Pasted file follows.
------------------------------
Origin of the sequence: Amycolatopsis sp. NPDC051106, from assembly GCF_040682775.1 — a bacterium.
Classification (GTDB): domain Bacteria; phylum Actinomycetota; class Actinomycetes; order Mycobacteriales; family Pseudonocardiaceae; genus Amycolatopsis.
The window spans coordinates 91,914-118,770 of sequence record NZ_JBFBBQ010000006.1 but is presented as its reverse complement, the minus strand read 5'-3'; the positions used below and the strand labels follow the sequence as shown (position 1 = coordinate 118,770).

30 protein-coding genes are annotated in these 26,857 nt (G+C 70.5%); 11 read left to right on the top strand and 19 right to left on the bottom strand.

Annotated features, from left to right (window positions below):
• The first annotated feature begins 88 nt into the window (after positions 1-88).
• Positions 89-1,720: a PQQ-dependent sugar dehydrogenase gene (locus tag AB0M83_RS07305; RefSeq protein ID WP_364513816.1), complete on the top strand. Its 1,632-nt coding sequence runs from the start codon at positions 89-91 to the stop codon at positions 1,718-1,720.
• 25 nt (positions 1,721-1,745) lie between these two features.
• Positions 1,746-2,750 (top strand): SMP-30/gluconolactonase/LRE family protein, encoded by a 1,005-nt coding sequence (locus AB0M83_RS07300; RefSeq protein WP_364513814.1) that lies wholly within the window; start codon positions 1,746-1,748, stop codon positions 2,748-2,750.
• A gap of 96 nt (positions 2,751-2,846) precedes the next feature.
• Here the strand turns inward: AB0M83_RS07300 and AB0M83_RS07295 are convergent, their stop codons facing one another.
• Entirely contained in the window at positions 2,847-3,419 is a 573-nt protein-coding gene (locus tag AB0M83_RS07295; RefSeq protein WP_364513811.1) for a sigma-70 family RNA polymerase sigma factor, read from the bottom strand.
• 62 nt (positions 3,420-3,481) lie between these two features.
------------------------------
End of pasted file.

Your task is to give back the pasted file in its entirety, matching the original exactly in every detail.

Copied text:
Origin of the sequence: Amycolatopsis sp. NPDC051106, from assembly GCF_040682775.1 — a bacterium.
Classification (GTDB): domain Bacteria; phylum Actinomycetota; class Actinomycetes; order Mycobacteriales; family Pseudonocardiaceae; genus Amycolatopsis.
The window spans coordinates 91,914-118,770 of sequence record NZ_JBFBBQ010000006.1 but is presented as its reverse complement, the minus strand read 5'-3'; the positions used below and the strand labels follow the sequence as shown (position 1 = coordinate 118,770).

30 protein-coding genes are annotated in these 26,857 nt (G+C 70.5%); 11 read left to right on the top strand and 19 right to left on the bottom strand.

Annotated features, from left to right (window positions below):
• The first annotated feature begins 88 nt into the window (after positions 1-88).
• Positions 89-1,720: a PQQ-dependent sugar dehydrogenase gene (locus tag AB0M83_RS07305; RefSeq protein ID WP_364513816.1), complete on the top strand. Its 1,632-nt coding sequence runs from the start codon at positions 89-91 to the stop codon at positions 1,718-1,720.
• 25 nt (positions 1,721-1,745) lie between these two features.
• Positions 1,746-2,750 (top strand): SMP-30/gluconolactonase/LRE family protein, encoded by a 1,005-nt coding sequence (locus AB0M83_RS07300; RefSeq protein WP_364513814.1) that lies wholly within the window; start codon positions 1,746-1,748, stop codon positions 2,748-2,750.
• A gap of 96 nt (positions 2,751-2,846) precedes the next feature.
• Here the strand turns inward: AB0M83_RS07300 and AB0M83_RS07295 are convergent, their stop codons facing one another.
• Entirely contained in the window at positions 2,847-3,419 is a 573-nt protein-coding gene (locus tag AB0M83_RS07295; RefSeq protein WP_364513811.1) for a sigma-70 family RNA polymerase sigma factor, read from the bottom strand.
• 62 nt (positions 3,420-3,481) lie between these two features.